What Regulation Best Interest Means for Wealth & Retail Managers

Last month, despite the market disruption caused by the global pandemic, the SEC announced they had no plans to extend the June 30, 2020 compliance deadline for Regulation Best Interest. This decision may present challenges for firms who have had to divert resources from Reg BI readiness towards addressing the impact of Covid-19 on business operations.

For firms who are still preparing for the implementation of these new requirements, here is a summary of the components of the rule and the necessary requirements in order to comply.

What is Reg BI?

BI stands for best interest. You can find the full text of the rule at 17 CFR Part 240.15l-1. There are also minor changes in other parts of the 1934 Act to match the new rule. Regulation BI has several parts.

Best Interest Obligation

A broker or dealer must act in the best interest of a retail customer. This means without placing the broker or dealer’s financial interest ahead of the interest of the customer.

Broker or dealer includes any person working for or associated with a broker or dealer. Most wealth and retail managers will fit into this category for at least some of their work. Retail customer means an individual who is investing for their own household purposes (generally retirement savings or general investing).

Disclosure Obligation

As a broker or dealer, you must make several written disclosures to each customer. You must provide the disclosure in writing at or before the time you make the recommendation. You may not provide oral disclosures and send a written copy later.

You must include the following disclosures.

  • You are acting as a broker or dealer with respect to the recommendation.
  • All material fees and costs that apply to each transaction, the customer’s overall holdings, and the customer’s accounts.
  • The type and scope of services you’re providing. This includes any limitations on the securities or investment strategies that you’re recommending.
  • All material facts regarding any conflict of interest you have with what you’re recommending.

An important update: On April 20th, 2020, the SEC issued an update to its FAQ for Reg BI which clarified that, except in certain cases, broker-dealers who use the terms “advisor” or “adviser” in their titles or their firms’ names without being registered as investment advisors will be in violation of the rule’s Disclosure Obligation.

Care Obligation

When acting as a broker or dealer, you must exercise reasonable diligence, care, and skill when making a recommendation. You must also ensure that anyone working for you or associated with you does the same.

The care obligation includes three parts.

  • Having a reasonable basis to believe the recommendation could be in the best interest of at least some retail customers. This includes understanding the potential risks, rewards, and costs associated with the recommendation.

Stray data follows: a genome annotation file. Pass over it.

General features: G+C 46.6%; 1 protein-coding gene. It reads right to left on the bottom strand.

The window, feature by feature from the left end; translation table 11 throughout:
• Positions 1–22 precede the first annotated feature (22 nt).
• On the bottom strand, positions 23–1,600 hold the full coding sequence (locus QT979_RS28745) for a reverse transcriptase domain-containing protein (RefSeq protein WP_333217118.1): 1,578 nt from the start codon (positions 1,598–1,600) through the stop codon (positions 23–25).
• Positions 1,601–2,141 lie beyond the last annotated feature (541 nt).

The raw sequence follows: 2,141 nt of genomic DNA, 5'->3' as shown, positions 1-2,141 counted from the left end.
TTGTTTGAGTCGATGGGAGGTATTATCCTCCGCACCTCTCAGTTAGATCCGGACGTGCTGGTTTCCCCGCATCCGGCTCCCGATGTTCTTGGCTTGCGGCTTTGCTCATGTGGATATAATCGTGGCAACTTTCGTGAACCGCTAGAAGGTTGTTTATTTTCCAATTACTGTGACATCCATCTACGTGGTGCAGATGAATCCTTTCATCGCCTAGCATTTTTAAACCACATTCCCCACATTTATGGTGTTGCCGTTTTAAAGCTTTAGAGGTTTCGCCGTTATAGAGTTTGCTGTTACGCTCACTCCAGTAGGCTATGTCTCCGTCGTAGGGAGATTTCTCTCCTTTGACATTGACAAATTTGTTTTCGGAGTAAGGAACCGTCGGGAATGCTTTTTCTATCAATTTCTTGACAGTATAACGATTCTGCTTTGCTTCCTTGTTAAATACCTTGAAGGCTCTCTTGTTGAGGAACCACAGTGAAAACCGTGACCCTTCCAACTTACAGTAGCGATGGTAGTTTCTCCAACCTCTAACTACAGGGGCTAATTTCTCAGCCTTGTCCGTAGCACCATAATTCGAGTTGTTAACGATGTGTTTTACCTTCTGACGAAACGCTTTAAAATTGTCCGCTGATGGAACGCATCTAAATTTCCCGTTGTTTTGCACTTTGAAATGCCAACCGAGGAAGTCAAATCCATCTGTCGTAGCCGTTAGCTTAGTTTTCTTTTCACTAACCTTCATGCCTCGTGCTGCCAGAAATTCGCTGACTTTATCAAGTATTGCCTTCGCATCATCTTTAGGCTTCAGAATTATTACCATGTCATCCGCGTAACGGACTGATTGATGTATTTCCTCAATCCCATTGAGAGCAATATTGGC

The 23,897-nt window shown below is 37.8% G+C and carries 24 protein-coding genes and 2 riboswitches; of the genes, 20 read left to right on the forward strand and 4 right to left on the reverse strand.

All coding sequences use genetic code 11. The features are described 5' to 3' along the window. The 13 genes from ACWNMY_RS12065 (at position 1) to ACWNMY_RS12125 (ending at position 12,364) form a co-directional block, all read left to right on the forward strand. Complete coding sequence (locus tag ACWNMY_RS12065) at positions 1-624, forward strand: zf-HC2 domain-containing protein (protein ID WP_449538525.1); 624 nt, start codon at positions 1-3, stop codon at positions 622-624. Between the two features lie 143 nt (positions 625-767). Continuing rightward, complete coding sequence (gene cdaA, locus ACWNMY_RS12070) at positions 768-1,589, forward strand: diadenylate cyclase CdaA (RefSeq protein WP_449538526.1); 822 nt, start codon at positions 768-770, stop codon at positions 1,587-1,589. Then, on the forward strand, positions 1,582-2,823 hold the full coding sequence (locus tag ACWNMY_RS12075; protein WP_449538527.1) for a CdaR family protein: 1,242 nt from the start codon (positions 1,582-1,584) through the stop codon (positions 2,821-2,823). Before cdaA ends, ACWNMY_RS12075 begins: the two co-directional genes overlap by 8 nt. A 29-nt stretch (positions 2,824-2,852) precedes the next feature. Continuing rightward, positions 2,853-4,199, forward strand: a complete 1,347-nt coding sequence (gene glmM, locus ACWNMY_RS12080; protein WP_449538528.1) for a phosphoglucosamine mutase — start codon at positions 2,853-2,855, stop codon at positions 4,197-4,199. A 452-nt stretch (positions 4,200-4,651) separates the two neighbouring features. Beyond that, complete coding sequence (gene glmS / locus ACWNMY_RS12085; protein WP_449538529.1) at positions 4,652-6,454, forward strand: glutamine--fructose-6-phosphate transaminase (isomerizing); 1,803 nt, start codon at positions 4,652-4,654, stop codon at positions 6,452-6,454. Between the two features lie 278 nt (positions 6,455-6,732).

• Having a reasonable basis to believe the recommendation is in the best interest of each particular customer you make the recommendation to. This includes having an understanding of the customer’s investment profile and the potential risks, rewards, and costs.
  • Having a reasonable basis to believe that a series of recommended transactions is in the best interests of the customer not just at each individual transaction but as a whole. This includes not making excessive transactions and considering the customer’s investment profile.

In each part, you must continue to place the interest of the customer over the financial or other interest of your firm.

Conflict of Interest Obligation

You also have several obligations with regard to conflicts of interest.

  • Identify and disclose all conflicts of interest.
  • Mitigate any conflicts of interest that create an incentive for you or anyone working with or associated with you to place the interest of the broker, dealer, or any individual over the interests of the customer.
  • Identify and disclose any material limitations placed on the securities and investment strategies you’ve recommended. You also must prevent these limitations from causing anyone to place other interests ahead of the customer’s.
  • Eliminate quotas, contests, and other incentives that are based on the sales of specific securities or types of securities within a limited period of time.

Compliance Obligation

You have a general duty to take reasonable steps to achieve compliance with your obligations under Regulation BI. This includes establishing, maintaining, and enforcing written policies towards that end.

Why Was Reg BI Passed

Federal regulators sought Regulation BI for a number of reasons. The overarching theme is that brokers and dealers and those working for them had sometimes put their own profits ahead of the customer’s best interests.

The suitability rule didn’t adequately address this because it only required that an investment meet an investor’s minimum needs. For example, a client saving for retirement might need 60% in equities based on their risk profile. A broker or dealer could recommend a high-fee, actively-managed equities fund that generates a large commission over an index fund with similar expected returns and lower costs to the customer but a lower commission. Other targeted behaviors included excessive trading to generate additional commissions and recommending rollovers from workplace plans solely to generate additional fees.